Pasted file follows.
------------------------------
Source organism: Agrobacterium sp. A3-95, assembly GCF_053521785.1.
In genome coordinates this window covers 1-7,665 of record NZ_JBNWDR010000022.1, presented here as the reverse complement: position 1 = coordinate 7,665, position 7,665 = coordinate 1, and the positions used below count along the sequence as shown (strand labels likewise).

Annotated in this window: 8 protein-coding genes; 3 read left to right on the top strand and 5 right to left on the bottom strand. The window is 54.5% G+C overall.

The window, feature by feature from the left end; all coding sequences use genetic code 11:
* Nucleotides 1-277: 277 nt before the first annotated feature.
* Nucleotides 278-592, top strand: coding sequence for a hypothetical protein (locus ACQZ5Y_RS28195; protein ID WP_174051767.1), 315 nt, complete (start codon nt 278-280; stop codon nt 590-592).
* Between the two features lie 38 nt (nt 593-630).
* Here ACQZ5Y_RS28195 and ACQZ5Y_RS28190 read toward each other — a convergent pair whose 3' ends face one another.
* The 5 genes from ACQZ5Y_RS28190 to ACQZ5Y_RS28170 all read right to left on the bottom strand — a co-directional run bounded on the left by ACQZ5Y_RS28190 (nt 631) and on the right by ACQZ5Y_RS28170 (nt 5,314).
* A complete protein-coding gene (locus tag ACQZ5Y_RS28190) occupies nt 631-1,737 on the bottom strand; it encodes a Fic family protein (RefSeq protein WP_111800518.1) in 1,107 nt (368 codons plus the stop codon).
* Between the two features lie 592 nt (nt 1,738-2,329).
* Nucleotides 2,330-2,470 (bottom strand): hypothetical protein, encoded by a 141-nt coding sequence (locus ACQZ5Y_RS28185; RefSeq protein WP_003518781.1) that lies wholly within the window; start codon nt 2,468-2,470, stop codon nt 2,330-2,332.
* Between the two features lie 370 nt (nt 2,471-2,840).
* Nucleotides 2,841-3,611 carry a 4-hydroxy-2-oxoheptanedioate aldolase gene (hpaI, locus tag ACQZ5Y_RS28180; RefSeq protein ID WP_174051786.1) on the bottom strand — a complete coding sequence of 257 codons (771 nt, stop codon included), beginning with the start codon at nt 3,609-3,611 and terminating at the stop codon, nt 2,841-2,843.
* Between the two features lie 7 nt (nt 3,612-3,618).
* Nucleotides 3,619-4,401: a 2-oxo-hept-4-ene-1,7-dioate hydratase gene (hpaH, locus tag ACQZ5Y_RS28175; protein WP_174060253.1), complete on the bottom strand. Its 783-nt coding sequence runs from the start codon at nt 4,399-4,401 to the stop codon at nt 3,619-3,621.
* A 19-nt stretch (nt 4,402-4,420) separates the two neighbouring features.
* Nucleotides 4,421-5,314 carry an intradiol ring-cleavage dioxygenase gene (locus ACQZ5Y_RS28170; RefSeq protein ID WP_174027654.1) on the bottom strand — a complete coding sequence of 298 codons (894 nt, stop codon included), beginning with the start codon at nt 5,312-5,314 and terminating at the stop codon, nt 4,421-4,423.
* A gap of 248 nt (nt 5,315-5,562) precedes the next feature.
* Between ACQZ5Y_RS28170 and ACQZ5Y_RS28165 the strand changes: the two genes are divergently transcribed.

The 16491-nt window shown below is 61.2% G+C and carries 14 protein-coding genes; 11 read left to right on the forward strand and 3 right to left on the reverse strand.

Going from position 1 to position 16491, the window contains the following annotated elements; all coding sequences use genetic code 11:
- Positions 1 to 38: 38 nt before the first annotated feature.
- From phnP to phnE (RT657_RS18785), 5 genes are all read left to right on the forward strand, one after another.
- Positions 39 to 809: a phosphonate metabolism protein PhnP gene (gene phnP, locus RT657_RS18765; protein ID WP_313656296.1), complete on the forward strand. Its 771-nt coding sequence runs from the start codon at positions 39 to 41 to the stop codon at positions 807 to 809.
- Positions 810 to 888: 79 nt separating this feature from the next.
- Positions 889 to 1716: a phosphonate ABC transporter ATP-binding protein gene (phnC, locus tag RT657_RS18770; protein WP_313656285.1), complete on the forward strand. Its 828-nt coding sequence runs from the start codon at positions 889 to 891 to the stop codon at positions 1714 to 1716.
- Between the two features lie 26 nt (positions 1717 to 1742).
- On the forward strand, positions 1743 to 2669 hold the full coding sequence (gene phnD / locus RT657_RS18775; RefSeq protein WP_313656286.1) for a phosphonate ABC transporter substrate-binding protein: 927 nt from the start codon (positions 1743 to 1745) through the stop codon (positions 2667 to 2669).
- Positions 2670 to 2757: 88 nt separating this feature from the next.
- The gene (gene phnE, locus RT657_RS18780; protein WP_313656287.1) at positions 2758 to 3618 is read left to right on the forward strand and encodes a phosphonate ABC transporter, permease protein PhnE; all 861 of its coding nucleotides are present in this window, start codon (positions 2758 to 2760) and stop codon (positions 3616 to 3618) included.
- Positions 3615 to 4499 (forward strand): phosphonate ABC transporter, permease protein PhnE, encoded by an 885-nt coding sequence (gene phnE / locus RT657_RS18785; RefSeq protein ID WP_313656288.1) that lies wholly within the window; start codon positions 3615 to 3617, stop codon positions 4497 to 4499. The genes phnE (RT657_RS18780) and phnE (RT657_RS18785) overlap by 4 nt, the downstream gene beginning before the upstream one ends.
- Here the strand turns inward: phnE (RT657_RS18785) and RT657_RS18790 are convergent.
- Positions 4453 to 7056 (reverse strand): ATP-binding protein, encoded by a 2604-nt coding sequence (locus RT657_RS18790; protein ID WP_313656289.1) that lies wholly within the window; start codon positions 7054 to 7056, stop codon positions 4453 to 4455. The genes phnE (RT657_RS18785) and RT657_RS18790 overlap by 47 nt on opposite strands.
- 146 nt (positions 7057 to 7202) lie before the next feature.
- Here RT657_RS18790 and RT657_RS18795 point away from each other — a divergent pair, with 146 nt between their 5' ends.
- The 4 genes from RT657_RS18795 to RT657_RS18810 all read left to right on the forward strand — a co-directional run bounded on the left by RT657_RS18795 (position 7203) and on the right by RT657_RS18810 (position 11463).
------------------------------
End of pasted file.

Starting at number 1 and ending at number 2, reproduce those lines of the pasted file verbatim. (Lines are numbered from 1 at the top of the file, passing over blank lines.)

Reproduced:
Source organism: Agrobacterium sp. A3-95, assembly GCF_053521785.1.
In genome coordinates this window covers 1-7,665 of record NZ_JBNWDR010000022.1, presented here as the reverse complement: position 1 = coordinate 7,665, position 7,665 = coordinate 1, and the positions used below count along the sequence as shown (strand labels likewise).